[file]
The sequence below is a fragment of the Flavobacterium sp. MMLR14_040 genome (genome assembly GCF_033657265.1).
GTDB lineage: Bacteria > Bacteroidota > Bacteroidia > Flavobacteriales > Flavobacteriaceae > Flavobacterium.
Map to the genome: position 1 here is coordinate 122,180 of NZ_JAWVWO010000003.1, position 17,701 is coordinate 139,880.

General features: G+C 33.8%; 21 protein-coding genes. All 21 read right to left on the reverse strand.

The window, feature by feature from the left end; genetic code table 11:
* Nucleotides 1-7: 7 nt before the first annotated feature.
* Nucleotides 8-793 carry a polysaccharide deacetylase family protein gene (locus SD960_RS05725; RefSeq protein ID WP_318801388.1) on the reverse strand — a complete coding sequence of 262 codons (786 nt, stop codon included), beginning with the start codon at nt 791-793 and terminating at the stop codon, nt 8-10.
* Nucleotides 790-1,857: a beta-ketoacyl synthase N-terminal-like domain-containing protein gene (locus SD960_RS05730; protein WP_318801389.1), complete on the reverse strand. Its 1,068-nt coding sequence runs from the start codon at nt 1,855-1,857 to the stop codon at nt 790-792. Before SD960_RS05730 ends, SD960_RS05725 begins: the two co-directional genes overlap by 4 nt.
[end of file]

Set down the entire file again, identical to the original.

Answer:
The sequence below is a fragment of the Flavobacterium sp. MMLR14_040 genome (genome assembly GCF_033657265.1).
GTDB lineage: Bacteria > Bacteroidota > Bacteroidia > Flavobacteriales > Flavobacteriaceae > Flavobacterium.
Map to the genome: position 1 here is coordinate 122,180 of NZ_JAWVWO010000003.1, position 17,701 is coordinate 139,880.

General features: G+C 33.8%; 21 protein-coding genes. All 21 read right to left on the reverse strand.

The window, feature by feature from the left end; genetic code table 11:
* Nucleotides 1-7: 7 nt before the first annotated feature.
* Nucleotides 8-793 carry a polysaccharide deacetylase family protein gene (locus SD960_RS05725; RefSeq protein ID WP_318801388.1) on the reverse strand — a complete coding sequence of 262 codons (786 nt, stop codon included), beginning with the start codon at nt 791-793 and terminating at the stop codon, nt 8-10.
* Nucleotides 790-1,857: a beta-ketoacyl synthase N-terminal-like domain-containing protein gene (locus SD960_RS05730; protein WP_318801389.1), complete on the reverse strand. Its 1,068-nt coding sequence runs from the start codon at nt 1,855-1,857 to the stop codon at nt 790-792. Before SD960_RS05730 ends, SD960_RS05725 begins: the two co-directional genes overlap by 4 nt.